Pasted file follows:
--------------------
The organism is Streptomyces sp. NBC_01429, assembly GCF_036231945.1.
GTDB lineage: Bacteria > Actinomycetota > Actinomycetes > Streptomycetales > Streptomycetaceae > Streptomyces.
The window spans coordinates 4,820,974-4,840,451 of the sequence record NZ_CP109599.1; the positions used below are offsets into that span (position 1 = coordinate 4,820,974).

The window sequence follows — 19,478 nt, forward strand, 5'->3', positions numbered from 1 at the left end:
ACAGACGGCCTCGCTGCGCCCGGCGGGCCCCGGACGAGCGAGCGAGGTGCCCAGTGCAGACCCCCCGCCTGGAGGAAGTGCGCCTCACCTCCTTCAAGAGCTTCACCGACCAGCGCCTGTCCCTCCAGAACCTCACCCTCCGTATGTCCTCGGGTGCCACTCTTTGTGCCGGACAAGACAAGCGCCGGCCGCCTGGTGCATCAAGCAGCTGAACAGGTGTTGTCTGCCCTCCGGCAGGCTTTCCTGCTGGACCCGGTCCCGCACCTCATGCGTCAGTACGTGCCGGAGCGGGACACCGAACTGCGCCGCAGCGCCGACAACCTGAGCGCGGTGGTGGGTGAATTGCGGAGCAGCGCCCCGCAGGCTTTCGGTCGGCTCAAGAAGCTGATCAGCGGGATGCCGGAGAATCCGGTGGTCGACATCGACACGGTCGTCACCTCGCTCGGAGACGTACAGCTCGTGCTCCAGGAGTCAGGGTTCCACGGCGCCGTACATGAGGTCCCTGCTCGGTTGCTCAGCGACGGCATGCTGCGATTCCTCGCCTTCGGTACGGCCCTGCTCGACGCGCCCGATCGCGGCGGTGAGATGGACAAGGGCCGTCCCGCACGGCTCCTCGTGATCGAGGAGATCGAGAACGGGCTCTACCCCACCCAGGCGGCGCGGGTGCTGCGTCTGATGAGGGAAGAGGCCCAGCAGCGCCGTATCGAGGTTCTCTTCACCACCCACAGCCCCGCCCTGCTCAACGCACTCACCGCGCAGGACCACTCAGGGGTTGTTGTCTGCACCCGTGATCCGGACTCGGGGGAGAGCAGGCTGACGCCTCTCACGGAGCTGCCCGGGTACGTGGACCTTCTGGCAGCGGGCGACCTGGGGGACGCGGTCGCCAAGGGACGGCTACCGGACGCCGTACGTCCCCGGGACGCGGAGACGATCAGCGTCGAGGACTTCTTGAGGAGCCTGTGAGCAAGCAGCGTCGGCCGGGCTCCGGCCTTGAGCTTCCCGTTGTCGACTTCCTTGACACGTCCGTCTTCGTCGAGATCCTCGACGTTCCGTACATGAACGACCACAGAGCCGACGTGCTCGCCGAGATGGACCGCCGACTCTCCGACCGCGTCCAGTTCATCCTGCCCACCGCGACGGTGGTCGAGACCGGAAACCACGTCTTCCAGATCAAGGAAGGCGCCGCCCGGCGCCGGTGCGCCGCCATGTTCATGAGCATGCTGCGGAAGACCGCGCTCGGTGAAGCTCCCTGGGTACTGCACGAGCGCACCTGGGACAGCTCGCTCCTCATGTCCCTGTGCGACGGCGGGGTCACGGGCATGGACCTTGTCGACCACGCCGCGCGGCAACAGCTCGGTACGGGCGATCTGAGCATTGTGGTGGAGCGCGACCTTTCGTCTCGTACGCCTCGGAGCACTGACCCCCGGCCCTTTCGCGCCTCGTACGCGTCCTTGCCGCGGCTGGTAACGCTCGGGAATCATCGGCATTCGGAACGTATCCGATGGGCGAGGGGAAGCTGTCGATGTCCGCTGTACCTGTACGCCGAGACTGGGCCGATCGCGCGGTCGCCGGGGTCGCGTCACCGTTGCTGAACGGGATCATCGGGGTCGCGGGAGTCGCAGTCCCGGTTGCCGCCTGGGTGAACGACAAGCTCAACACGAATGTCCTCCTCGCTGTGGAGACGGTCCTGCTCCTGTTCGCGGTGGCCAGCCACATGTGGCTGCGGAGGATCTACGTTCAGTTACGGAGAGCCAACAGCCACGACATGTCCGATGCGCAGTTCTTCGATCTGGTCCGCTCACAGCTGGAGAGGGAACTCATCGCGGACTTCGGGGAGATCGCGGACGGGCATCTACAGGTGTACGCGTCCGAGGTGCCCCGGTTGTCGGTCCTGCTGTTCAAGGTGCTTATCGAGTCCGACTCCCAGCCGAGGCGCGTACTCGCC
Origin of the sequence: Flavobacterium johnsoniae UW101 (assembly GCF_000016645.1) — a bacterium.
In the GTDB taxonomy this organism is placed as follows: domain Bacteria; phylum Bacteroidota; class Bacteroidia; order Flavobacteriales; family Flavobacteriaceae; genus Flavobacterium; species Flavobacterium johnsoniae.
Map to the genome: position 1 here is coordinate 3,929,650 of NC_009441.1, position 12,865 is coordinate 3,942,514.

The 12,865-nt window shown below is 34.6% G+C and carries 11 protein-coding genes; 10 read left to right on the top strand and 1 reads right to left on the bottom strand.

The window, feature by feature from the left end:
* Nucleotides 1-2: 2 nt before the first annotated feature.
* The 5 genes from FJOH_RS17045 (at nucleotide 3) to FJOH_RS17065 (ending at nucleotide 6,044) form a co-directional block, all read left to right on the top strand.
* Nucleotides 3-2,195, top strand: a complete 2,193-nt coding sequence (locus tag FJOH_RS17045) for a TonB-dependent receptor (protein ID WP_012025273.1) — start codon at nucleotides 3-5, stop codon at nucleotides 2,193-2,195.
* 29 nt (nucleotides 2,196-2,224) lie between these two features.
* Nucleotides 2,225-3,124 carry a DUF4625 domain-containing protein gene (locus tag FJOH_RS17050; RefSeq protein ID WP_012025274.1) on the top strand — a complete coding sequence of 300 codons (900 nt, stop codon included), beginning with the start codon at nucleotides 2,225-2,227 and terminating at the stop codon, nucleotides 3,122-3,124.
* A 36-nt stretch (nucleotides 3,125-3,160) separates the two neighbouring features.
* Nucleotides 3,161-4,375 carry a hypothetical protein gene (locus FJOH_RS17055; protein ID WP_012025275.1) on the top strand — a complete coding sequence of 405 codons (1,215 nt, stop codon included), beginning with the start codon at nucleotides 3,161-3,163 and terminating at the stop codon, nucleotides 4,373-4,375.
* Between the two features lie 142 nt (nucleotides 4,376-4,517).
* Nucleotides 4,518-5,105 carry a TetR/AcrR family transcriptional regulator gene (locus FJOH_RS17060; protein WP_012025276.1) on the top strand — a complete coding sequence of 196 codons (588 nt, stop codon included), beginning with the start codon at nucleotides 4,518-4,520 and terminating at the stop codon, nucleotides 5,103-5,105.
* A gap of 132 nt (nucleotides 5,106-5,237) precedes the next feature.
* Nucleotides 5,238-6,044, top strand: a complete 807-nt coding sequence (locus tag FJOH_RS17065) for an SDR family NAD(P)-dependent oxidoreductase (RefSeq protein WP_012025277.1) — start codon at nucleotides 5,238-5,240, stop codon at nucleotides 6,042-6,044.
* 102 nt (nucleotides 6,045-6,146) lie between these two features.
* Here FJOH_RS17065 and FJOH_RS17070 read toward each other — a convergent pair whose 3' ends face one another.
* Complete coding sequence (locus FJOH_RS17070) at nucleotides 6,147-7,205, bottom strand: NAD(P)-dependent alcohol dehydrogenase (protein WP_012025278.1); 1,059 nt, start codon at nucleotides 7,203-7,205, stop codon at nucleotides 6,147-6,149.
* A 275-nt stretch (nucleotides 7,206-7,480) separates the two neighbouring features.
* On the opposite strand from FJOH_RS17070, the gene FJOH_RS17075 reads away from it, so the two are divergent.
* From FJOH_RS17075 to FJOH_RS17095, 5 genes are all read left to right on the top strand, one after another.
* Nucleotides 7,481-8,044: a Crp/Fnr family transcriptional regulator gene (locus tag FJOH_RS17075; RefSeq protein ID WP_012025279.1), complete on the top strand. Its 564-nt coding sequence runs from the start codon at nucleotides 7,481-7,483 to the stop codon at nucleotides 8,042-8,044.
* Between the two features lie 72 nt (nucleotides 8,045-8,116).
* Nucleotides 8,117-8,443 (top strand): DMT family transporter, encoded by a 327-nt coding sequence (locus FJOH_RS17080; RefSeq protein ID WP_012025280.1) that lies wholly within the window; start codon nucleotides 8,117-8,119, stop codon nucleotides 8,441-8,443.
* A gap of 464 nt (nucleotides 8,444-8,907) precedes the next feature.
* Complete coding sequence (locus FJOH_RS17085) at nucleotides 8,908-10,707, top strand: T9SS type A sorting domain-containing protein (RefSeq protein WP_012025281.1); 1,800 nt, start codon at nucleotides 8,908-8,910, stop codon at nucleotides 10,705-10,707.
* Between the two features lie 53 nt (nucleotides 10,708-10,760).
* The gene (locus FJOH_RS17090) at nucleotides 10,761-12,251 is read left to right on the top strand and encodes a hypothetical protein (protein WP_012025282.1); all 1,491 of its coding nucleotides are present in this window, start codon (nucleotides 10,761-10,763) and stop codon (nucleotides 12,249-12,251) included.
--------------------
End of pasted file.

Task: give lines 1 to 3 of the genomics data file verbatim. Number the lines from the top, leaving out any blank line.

The organism is Streptomyces sp. NBC_01429, assembly GCF_036231945.1.
GTDB lineage: Bacteria > Actinomycetota > Actinomycetes > Streptomycetales > Streptomycetaceae > Streptomyces.
The window spans coordinates 4,820,974-4,840,451 of the sequence record NZ_CP109599.1; the positions used below are offsets into that span (position 1 = coordinate 4,820,974).